The TÜBİTAK National Observatory (TUG) organized an event at the BITOM (Science and Society Centre) building in Konyaaltı, Antalya, for the longest lunar eclipse of the 21st century. Approximately 600 people from all ages attended the event organised on July 27, and observed the lunar eclipse with representatives from TUG.
The longest lunar eclipse of the 21st century completely covered the visible face of the Moon for 1 hour and 43 minutes, as the Earth entered between the Sun and the Moon. The eclipse which was also visible in Turkey, started on 20.13 and ended towards 02.30 in the morning. Between 22.30-01.12, when the maximum phase of the event occurred, the Moon was completely black.
The Phases of the Eclipse
The phases of the eclipse occurred in the following manner: At 20.15 Turkish local time, the Moon disc started entering into the Earth’s half shadow cone; at 21.24 the Moon disc started entering into the Earth’s full shadow cone. The total eclipse started at 22.30 local time. The eclipse lasted for 1 hour and 43 minutes and the edge of the Moon disc began exiting the eclipse (full eclipse) at 00.13. At 01.19, the entire Moon disc exited the full shadow cone and thus the total eclipse ended. The entire Moon disc exited the half shadow cone at 02.28 and the eclipse ended all together. The July 27 lunar eclipse was observed from all over Turkey.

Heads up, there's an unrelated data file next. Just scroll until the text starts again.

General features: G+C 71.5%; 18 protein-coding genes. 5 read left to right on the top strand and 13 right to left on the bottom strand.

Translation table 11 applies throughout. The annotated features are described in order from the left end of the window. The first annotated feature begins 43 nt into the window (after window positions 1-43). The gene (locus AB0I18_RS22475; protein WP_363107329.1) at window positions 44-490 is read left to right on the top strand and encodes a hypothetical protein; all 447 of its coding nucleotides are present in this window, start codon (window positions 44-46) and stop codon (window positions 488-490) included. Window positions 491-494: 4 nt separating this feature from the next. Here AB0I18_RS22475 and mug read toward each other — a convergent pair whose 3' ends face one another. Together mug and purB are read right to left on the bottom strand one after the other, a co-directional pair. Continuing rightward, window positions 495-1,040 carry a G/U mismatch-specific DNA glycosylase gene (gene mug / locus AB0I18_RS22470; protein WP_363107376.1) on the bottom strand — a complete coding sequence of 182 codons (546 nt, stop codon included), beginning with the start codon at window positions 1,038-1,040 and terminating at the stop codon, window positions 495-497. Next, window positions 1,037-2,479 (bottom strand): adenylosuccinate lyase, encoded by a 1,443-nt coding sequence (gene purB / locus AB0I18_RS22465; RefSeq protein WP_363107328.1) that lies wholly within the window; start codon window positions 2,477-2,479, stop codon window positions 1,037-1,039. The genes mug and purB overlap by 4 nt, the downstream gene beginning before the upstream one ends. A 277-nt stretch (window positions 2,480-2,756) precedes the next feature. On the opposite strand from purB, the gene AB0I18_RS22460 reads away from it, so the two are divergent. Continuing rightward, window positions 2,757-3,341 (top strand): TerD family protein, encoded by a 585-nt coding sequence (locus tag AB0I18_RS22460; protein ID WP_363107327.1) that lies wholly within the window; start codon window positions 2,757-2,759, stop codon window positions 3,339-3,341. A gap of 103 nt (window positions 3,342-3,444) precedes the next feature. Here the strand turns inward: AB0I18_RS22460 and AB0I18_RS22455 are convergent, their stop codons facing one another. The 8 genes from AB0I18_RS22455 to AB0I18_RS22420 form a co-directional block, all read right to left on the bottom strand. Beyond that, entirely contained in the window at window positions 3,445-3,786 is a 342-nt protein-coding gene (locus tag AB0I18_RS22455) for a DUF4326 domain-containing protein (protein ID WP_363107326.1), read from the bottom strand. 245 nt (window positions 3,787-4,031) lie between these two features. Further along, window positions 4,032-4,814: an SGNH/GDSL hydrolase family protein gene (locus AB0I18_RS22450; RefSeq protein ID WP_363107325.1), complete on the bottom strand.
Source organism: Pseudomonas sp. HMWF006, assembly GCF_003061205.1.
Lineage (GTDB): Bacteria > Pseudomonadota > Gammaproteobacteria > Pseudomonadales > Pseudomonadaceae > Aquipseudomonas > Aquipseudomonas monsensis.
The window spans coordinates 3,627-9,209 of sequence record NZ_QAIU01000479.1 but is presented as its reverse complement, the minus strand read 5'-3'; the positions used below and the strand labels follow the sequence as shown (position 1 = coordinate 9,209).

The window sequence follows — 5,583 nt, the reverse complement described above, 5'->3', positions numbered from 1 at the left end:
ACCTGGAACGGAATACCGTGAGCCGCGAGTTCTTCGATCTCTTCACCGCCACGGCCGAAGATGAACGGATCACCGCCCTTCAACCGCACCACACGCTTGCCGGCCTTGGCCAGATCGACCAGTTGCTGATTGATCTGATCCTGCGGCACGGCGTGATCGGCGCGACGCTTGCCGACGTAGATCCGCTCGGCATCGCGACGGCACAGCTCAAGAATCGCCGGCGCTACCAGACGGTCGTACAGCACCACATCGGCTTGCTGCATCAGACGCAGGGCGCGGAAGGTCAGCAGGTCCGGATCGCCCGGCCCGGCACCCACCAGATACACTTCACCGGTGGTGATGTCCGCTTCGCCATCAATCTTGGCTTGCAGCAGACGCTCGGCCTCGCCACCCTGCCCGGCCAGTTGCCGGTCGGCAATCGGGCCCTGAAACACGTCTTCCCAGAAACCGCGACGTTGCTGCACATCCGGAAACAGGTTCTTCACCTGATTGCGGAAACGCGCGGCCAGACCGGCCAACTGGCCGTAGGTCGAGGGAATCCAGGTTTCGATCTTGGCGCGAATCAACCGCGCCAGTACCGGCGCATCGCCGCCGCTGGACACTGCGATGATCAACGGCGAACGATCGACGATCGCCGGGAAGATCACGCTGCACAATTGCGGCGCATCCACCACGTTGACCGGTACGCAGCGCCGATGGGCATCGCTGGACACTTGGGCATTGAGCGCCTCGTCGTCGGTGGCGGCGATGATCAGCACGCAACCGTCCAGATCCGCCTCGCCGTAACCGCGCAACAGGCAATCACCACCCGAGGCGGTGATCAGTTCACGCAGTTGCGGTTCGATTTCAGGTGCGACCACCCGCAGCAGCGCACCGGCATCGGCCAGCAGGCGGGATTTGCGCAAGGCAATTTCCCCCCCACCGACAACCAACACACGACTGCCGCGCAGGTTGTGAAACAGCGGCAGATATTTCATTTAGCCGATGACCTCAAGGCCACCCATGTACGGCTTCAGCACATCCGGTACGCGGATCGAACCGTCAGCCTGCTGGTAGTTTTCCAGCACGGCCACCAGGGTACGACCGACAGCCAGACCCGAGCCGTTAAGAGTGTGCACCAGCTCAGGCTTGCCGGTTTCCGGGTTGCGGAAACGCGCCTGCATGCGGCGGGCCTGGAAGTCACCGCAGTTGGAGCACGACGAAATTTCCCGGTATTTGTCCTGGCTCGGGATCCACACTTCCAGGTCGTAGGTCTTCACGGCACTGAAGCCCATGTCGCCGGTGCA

Lunar eclipses occur when the moon is in its full moon phase. Lunar eclipses occur when the moon passes through the Earth’s shadow cone. The total lunar eclipse which occurred on 27-28 July 2018, was the 21st Century’s longest lunar eclipse. The eclipse was observed from Australia, Asia, Africa, Europe and South America.